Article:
A great and resonant thinker dies, and a great and resonant newspaper publishes an obituary dismissing his work as destructive and “abstruse”. It is an unjustifiable communicative travesty. When Jacques Derrida passed away, in October of this year, the New York Times wrote that his work was an attempt to undermine Western culture, despite his work being one of the most successful and persistent efforts of the last century to revive, clarify, enliven and apply Western thought to the problems of meaning, justice, creative work and political order.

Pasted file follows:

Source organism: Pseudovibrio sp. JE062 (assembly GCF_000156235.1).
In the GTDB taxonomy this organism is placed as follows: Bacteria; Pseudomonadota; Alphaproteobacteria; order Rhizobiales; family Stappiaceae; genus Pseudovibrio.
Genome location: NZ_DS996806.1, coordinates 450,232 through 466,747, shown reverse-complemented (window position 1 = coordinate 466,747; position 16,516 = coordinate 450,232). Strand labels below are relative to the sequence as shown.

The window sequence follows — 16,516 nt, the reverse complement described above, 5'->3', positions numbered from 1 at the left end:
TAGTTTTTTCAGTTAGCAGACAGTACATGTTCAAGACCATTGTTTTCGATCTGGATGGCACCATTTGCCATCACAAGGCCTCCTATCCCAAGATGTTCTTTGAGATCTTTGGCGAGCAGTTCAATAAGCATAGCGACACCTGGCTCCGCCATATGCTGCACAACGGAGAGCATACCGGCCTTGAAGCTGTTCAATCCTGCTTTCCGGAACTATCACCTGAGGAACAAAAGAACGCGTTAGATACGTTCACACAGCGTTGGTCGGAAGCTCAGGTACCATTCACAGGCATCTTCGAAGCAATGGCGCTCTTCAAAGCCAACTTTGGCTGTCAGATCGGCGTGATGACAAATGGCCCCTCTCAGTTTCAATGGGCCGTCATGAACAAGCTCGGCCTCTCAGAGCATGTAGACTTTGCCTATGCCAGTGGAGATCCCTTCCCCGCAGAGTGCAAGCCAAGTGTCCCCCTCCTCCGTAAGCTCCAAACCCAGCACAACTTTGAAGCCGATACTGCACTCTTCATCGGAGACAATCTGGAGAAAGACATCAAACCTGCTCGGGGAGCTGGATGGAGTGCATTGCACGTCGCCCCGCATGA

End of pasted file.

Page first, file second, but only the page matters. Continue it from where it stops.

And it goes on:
The obituary was full of factual errors and infected with a hard-line bias against complex and rigorous thought. The facile and mistaken point of view that to distinguish between meaning and truth is to call for nihilist or morally bankrupt agendas in thought and politics… it failed to look at the work itself or the man himself and instead paraphrased poorly wrought critiques and conceptual gossip to try to discredit a monumental life of study in Western philosophy.